I’d like to say ‘Happy New Year’, but I fear that if this post is anything like as depressing to read as it is to write, you really ought to look away now – I’d hate to spoil your year. All this is because, as a prelim to writing this New Year’s resolutions, I thought I’d look at how I performed against last year’s, and I have to tell you that performance has been pretty abysmal. Some results were not bad: ‘to take more notice of the DG when it comes to personal relationships’ was even a qualified success, as was ‘drink better wine but less of it’. Even the one about the waistline - if it hasn't reduced much, it is not significantly increased either.
But the bad news, as the TV weather forecasters say - the deplorable news - was the one about writing the great British novel. Plan for 2006: to average 350 printable words per day. Actual: zilcho. In fact, it’s worse than zilch: since I’ve lost the thread of much that was already written in 2005, ‘net words completed’ is a reasonable figure - but a negative one. OK, family circumstances may have made a partial contribution, but in spite of this, over the same period I’ve blogged over 68,000 words: well on the way to a novel. The solution is obvious: less blogging, more fiction.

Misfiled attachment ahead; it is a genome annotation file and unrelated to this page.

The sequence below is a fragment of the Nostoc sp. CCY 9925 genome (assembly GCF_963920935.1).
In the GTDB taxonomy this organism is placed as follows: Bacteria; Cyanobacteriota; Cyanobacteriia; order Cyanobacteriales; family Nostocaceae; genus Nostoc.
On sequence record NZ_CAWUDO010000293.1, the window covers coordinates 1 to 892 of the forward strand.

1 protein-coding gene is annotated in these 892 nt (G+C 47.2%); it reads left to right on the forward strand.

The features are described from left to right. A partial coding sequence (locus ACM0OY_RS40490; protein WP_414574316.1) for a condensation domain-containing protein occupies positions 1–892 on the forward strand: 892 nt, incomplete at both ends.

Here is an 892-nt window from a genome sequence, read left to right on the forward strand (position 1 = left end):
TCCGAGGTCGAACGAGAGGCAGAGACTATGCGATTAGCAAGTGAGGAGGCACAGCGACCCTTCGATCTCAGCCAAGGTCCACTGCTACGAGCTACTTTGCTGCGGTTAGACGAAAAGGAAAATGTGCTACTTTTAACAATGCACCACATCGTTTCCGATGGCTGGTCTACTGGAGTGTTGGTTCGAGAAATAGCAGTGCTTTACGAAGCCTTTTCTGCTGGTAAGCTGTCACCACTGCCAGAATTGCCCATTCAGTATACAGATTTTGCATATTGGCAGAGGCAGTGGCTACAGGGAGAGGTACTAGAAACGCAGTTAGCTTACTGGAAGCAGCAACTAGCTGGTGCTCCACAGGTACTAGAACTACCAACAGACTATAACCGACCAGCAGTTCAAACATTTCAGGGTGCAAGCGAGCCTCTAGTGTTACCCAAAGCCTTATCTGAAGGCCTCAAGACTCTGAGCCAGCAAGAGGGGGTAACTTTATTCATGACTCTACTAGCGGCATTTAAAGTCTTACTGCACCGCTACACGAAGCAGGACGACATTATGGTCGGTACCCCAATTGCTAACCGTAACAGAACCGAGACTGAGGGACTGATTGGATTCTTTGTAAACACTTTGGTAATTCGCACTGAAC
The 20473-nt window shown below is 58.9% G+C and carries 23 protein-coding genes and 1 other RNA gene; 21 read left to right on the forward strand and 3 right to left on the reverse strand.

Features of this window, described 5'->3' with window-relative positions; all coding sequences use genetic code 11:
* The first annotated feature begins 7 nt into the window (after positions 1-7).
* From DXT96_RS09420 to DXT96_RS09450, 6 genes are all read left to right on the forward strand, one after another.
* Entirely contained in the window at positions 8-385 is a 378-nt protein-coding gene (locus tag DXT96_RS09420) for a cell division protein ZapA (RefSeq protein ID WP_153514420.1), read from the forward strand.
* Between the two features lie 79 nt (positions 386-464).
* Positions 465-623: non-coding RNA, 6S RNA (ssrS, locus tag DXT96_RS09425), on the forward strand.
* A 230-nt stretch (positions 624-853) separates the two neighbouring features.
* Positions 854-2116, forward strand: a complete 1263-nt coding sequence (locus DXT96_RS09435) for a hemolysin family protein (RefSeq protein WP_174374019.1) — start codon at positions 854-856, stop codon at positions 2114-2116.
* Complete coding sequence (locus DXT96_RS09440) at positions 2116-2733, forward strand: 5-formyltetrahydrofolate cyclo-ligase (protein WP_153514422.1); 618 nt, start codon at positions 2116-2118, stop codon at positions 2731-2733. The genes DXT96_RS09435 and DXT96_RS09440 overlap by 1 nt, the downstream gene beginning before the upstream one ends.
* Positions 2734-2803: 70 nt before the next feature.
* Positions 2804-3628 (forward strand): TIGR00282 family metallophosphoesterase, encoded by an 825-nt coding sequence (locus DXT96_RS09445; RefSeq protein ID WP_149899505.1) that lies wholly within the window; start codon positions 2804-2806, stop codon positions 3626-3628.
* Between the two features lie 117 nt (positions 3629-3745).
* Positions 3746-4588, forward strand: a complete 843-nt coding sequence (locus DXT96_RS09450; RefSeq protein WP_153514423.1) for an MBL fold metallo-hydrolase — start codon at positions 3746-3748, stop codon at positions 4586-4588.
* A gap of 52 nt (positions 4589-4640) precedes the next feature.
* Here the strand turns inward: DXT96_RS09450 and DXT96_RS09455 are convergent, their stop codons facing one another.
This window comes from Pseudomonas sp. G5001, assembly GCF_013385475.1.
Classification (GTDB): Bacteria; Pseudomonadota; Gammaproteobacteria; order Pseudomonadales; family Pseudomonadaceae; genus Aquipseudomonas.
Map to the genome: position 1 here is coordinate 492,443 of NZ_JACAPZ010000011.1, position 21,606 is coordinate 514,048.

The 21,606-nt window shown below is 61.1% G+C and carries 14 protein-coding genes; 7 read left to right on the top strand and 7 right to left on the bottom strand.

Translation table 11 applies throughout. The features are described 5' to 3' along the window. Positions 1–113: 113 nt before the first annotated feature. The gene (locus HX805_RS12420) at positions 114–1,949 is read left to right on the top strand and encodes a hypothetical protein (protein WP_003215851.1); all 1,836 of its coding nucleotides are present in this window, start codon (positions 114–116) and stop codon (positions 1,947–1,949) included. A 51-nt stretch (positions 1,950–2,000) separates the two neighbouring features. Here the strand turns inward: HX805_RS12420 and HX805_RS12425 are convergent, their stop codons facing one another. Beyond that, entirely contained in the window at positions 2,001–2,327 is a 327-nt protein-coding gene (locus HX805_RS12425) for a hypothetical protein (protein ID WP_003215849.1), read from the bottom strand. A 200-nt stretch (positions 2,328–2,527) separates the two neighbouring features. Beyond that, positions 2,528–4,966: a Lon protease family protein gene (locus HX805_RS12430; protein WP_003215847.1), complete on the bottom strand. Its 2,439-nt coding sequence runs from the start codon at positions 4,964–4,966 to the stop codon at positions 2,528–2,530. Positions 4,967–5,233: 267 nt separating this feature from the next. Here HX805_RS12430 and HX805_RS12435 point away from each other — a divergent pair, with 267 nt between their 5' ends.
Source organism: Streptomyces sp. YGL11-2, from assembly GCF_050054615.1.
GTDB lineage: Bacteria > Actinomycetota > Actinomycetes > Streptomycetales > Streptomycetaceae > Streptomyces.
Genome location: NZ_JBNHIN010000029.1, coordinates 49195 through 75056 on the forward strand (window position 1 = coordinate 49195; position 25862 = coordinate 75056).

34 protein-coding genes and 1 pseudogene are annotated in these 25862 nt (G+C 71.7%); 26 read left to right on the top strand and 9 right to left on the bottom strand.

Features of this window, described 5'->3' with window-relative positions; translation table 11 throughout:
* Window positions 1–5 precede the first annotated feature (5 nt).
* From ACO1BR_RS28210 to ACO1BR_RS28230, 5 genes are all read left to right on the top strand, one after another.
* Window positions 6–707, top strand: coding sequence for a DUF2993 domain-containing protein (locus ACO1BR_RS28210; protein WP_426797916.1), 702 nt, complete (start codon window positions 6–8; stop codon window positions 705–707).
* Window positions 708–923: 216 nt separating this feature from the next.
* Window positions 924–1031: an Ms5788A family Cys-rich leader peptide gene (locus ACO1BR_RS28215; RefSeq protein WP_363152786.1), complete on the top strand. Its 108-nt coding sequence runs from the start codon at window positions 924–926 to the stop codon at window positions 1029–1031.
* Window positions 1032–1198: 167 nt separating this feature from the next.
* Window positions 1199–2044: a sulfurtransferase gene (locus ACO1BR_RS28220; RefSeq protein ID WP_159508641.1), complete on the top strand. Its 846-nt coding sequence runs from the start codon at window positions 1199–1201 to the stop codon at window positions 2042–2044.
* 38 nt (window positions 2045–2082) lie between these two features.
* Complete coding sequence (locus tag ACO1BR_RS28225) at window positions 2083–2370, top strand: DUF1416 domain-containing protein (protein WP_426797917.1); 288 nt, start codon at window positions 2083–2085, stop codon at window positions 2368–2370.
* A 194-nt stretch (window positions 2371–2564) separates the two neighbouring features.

The problem is I love blogging – it’s cosy and friendly, while novel-writing is cold and lonely. And writing the book is only the beginning – you have to market it, get if published, proof-read etc. Blogging, to a writer, must be what, to an actor, is the difference between working on stage and in films – the reaction is immediate. Or, for a musician, the Nice Jazz Festival versus the recording studio. It must be the reason why Armstrong, Basie and Hampton did one-nighters all around the world until well into their 70s or 80s: instant response.
But what people will remember is the book on the shelf – or the CD or DVD - not the blog or the live performance. When I and my contemporaries are long gone, who will there be to remember Stan Kenton’s Accrington concert? Or The Duke at the Royal Albert Hall? Or Michel Petrucciani at the Festival Hall?
So it’s a temporary (I hope) goodbye to blogging – until either there’s some progress on the book, or I abandon the whole project. And goodbye to you long-suffering readers; I’ll miss your comments – posted, verbal and e-mailed. If anything exciting happens (like Everton getting into the Champions League) you'll hear it here first or on my website.